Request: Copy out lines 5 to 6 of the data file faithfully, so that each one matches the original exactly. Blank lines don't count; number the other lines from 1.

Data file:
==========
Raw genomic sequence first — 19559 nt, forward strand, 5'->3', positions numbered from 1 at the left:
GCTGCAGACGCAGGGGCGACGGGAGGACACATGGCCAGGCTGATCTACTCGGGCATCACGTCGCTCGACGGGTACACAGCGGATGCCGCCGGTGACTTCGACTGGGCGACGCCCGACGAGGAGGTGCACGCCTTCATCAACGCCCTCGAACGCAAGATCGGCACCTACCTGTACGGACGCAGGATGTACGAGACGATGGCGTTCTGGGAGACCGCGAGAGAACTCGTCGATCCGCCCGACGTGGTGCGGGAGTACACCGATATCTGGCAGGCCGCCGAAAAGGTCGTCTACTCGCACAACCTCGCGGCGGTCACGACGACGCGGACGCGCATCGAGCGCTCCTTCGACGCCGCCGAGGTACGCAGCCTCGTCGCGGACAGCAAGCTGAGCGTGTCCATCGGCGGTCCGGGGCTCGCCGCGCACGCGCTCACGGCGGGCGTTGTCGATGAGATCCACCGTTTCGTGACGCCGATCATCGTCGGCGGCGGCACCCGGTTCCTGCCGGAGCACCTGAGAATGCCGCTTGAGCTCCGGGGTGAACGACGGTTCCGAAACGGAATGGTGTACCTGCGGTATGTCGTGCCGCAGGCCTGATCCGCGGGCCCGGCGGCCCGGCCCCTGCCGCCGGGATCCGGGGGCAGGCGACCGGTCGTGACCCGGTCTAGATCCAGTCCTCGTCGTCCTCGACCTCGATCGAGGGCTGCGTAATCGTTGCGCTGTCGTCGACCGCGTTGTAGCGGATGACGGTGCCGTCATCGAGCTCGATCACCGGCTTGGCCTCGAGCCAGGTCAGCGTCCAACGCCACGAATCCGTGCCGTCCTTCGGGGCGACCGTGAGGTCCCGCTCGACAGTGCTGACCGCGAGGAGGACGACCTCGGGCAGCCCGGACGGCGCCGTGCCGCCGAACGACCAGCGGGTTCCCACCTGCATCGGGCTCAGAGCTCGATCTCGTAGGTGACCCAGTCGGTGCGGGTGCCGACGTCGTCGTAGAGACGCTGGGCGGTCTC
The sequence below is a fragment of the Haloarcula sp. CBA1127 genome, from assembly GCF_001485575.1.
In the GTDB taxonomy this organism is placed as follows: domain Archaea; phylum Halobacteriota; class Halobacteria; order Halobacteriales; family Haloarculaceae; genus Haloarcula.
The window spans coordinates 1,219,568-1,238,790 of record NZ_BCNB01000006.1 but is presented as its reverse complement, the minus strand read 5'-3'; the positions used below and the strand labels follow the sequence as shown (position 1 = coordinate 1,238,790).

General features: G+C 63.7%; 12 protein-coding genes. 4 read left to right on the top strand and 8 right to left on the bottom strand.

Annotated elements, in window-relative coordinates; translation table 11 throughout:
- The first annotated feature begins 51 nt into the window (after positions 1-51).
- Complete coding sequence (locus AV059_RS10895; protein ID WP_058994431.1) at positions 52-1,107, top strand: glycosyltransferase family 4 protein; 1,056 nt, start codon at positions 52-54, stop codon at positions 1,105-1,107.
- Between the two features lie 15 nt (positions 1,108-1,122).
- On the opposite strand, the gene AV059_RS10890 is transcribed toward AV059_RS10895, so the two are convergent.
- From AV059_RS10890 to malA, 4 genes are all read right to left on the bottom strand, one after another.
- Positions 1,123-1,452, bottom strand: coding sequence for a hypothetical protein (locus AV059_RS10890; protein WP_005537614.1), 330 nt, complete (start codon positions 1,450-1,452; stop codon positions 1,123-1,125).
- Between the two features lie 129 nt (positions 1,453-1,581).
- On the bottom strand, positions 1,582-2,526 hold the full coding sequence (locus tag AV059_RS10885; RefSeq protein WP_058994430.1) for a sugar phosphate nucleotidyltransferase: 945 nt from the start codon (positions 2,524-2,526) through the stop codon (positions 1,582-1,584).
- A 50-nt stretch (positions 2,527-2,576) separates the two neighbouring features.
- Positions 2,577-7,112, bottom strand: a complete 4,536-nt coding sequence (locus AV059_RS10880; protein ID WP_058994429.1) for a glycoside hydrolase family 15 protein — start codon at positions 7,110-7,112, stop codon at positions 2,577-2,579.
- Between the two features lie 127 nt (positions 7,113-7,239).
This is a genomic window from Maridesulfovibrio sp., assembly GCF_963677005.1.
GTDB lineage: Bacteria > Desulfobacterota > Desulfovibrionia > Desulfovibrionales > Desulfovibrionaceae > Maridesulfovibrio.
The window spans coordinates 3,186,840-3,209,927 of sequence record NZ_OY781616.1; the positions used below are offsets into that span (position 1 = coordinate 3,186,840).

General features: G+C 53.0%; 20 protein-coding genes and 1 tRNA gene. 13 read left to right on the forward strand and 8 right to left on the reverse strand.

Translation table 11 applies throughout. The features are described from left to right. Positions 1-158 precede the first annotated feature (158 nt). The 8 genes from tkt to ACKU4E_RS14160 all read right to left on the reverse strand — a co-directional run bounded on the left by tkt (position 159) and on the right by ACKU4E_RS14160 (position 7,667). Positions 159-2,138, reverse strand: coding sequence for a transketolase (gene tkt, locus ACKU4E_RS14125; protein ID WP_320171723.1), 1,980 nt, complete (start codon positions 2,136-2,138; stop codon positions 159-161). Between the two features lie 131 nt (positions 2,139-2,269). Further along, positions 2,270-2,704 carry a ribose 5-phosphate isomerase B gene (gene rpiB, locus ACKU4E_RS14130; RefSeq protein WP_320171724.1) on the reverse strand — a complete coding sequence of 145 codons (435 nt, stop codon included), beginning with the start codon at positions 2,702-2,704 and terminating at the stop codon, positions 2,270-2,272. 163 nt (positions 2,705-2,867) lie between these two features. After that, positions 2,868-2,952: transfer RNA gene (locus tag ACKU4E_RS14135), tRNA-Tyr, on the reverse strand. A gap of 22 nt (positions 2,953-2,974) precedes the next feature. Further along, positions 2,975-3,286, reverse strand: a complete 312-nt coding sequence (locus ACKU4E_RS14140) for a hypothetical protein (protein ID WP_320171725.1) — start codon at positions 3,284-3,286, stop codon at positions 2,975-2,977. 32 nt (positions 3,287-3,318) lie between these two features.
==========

The window spans coordinates 1,219,568-1,238,790 of record NZ_BCNB01000006.1 but is presented as its reverse complement, the minus strand read 5'-3'; the positions used below and the strand labels follow the sequence as shown (position 1 = coordinate 1,238,790).

General features: G+C 63.7%; 12 protein-coding genes. 4 read left to right on the top strand and 8 right to left on the bottom strand.